Yoganathan Research Lab

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Both undergraduate and graduate students learn various aspects of scientific research, including designing and executing experiments, utilizing various scientific equipment for research (Biotage® flash chromatography, HPLC, LC-MS, GC-MS, NMR, spectrophotometry) and laboratory management skills. Overall, students gain expertise in the following scientific areas: drug design, chemical synthesis, molecular modeling, natural products chemistry, microbiology, antibacterial drug discovery and anticancer drug discovery. We collaborate with several faculty members within the Department of Pharmaceutical Sciences in the areas of cancer biology, multi-drug resistance to cancer drugs, inflammation associated diseases and tissue-regeneration to successfully develop promising new drug leads.

Research Areas

  1. The Yoganathan laboratory has a long-standing interest in studying secondary metabolites from microorganisms as therapeutic leads. Siderophores, a unique class of natural metal ion chelators are of particular interest to us. The first siderophore-antibiotic, Cefiderocol (Fetroja) was approved by US FDA in 2019. In addition to being promising lead compounds for antibiotic discovery, siderophores and their derivatives show promise as anticancer agents due to their high affinity towards iron and copper. Since iron and copper ions are in high demand during cancer cell proliferation and metastasis, metal ion chelators provide a new and unique approach to target various types of cancer.

    One of our projects related to this topic focuses on the design and synthesis of structural analogs azotochelin. This catechol-based siderophore provides the needed metal ion binding property through the two catechol motifs. The carboxylic acid group provides a suitable handle for structure diversification. We have shown that the carboxylic acid motif is amenable to synthetic derivatization to transform the natural product into a very potent anticancer agent (IC50 of 0.7M against NCI-H460 cell line). Our current research focuses on improving the potency and investigating the mechanism of anticancer activity in colon and lung cancer cell lines.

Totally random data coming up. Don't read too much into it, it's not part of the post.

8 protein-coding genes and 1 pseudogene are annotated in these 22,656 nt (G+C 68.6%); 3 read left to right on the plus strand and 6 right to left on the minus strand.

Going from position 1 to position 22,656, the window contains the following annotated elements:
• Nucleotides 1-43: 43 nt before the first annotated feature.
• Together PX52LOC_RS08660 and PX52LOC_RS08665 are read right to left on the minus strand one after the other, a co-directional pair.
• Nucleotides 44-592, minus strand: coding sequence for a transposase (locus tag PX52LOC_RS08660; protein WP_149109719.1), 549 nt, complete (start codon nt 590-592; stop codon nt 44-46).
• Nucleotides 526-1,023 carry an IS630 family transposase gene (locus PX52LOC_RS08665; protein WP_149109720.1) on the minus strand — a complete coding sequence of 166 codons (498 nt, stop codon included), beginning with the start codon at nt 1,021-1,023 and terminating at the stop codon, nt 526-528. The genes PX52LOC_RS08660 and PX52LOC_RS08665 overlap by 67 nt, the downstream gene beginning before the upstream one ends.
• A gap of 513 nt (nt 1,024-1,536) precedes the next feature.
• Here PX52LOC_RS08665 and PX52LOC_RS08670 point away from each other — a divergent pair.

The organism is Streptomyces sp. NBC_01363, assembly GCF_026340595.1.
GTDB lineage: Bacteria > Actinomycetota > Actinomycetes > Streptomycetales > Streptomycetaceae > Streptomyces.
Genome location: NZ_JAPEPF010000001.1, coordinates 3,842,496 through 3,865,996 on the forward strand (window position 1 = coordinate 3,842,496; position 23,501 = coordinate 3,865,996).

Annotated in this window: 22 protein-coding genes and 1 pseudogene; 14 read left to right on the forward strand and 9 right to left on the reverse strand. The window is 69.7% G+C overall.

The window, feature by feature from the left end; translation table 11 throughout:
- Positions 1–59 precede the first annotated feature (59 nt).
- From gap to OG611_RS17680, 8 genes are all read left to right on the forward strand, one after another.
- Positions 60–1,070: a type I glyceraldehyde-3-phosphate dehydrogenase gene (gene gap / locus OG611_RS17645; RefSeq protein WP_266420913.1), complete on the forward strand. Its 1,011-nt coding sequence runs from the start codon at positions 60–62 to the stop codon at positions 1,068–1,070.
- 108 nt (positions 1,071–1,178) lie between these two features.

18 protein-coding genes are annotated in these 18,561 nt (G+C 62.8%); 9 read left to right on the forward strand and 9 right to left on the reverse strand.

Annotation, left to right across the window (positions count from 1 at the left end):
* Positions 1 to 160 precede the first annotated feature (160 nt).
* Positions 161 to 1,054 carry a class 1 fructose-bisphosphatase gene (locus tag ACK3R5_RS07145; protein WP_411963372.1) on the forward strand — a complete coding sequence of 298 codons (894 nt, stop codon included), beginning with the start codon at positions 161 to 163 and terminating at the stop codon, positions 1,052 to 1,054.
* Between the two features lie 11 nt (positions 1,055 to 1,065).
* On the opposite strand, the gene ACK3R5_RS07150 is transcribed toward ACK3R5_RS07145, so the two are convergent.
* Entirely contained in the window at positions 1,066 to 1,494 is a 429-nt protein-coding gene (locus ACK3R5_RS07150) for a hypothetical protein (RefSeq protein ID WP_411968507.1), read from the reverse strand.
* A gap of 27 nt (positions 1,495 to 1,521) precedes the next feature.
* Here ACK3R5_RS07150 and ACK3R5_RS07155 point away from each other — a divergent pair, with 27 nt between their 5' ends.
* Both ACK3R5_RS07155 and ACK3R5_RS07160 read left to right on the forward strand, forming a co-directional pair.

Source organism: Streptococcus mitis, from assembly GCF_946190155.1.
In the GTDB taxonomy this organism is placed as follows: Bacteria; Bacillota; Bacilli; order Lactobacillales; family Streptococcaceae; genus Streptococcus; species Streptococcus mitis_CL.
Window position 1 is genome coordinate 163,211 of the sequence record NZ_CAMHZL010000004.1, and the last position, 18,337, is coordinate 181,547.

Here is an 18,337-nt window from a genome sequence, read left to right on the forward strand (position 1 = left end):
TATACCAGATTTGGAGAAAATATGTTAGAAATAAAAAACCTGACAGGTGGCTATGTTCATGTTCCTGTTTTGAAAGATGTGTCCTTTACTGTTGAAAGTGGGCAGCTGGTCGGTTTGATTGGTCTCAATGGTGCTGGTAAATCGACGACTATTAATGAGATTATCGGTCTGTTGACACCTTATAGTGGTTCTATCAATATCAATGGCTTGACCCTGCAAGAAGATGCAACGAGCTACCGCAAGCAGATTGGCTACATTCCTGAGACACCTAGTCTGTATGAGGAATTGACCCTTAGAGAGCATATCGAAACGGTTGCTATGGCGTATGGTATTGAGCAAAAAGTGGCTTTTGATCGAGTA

2. Benzimidazole is a privileged heterocyclic scaffold and is found in numerous clinically used therapeutic agents. The Yoganathan laboratory has recently established simple and scalable synthetic methodologies to synthesize structurally diverse benzimidazoles (Barasa and Yoganathan, 2018) and chemoselective derivatization of a drug-like ‘indolyl-benzimidazole’ core (Barasa, Yong and Yoganathan, 2020). These synthetic methodology projects enabled us to establish an extensive small molecule library for medicinal chemistry. Among these analogs, we have found several compounds that show promising anticancer activities (Barasa et al.2020). Additionally, another series of benzimidazoles have been identified as novel small molecule agonists of Bone Morphogenetic Proteins (BMPs). BMPs play a significant role in human health, including would healing, bone fracture healing, neuron development, and pulmonary arterial hypertension.